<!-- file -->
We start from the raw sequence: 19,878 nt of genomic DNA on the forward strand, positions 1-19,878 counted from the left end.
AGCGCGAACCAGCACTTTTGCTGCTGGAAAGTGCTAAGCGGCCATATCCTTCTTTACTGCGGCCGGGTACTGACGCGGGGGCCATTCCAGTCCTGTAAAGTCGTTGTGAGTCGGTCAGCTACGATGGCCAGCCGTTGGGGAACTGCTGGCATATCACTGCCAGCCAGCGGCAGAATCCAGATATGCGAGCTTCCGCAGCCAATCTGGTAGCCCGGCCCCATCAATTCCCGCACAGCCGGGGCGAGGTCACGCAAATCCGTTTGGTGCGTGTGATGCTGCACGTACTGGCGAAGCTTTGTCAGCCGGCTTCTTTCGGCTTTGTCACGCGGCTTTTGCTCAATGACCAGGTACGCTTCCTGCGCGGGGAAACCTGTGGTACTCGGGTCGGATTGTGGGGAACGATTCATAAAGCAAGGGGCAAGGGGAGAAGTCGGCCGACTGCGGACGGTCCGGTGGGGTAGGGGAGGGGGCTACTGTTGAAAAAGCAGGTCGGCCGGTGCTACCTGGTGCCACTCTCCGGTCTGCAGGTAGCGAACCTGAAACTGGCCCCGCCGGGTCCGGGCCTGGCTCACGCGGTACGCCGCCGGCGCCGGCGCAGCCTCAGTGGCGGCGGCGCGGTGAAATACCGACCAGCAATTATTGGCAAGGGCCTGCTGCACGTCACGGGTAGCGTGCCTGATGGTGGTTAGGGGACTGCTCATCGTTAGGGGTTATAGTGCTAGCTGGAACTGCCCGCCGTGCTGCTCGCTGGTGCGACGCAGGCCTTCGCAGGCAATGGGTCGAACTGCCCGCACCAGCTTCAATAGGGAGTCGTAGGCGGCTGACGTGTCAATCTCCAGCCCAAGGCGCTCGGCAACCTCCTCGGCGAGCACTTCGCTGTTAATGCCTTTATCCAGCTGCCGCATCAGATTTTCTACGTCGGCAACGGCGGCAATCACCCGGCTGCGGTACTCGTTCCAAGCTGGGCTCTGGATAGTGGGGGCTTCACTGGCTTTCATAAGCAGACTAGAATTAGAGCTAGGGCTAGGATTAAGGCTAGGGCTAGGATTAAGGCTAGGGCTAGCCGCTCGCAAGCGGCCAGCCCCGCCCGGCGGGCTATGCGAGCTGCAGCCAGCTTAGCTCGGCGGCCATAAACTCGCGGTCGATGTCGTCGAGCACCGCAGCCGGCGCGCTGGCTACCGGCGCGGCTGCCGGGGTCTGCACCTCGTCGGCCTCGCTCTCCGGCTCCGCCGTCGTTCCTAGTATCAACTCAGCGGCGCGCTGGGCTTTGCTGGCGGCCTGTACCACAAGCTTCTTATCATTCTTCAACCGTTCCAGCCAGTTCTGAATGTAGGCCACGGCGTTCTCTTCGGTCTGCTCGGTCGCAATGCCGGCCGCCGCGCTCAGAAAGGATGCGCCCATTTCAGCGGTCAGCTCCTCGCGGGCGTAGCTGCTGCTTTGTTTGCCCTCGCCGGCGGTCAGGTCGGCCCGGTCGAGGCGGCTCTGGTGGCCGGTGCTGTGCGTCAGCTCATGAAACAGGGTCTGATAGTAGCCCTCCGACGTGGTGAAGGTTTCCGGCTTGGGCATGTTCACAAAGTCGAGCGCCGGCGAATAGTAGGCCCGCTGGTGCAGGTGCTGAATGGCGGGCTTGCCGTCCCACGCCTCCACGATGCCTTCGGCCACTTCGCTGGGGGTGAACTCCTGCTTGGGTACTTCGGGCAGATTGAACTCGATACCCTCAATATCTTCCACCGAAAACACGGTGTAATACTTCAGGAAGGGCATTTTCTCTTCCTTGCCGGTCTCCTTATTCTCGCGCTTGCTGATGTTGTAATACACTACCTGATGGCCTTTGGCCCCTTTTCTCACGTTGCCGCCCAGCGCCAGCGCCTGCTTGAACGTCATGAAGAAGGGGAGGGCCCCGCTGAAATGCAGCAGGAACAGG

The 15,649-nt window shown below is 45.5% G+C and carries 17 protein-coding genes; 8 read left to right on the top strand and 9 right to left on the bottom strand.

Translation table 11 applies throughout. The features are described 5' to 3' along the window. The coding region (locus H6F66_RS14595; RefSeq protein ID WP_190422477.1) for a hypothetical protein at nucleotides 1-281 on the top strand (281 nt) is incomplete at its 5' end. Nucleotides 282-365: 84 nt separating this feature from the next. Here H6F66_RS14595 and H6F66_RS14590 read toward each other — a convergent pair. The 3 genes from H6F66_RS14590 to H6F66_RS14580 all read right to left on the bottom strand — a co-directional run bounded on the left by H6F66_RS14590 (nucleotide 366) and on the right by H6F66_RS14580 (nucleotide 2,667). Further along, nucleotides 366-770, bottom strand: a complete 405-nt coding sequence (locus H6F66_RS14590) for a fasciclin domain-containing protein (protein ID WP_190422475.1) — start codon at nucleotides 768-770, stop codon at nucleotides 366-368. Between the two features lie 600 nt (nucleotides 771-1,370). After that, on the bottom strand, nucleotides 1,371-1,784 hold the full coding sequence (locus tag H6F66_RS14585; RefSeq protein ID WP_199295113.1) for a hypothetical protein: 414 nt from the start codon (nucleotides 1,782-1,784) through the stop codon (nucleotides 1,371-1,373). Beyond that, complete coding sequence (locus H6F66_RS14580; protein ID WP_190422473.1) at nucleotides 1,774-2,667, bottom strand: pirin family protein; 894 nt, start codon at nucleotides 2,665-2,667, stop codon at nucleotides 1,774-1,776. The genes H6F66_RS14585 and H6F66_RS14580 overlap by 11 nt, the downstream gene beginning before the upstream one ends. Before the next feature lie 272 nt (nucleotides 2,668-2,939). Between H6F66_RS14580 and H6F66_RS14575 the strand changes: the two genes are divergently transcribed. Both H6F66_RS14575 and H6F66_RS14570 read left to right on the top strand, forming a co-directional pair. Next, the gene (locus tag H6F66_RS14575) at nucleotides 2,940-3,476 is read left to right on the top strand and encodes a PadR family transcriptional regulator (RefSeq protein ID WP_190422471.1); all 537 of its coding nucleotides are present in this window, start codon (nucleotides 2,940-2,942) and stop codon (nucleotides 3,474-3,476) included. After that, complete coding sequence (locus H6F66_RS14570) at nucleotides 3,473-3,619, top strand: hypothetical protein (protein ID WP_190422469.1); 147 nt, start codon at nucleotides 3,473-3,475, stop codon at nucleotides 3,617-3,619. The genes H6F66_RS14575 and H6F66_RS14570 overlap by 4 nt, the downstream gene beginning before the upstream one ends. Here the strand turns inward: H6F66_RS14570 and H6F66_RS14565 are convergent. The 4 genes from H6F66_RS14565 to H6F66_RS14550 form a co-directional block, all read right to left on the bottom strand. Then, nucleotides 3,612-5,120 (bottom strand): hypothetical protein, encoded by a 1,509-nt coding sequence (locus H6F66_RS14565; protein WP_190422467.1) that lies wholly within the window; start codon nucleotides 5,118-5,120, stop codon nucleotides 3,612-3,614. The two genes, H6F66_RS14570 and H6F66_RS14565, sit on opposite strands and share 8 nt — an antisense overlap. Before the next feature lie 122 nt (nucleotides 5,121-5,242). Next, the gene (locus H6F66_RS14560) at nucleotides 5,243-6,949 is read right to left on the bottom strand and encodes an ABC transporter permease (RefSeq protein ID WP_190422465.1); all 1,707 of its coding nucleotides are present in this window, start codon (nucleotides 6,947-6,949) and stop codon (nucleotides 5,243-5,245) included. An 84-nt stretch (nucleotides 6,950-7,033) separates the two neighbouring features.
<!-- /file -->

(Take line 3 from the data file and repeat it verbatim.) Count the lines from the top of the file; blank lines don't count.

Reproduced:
The 15,649-nt window shown below is 45.5% G+C and carries 17 protein-coding genes; 8 read left to right on the top strand and 9 right to left on the bottom strand.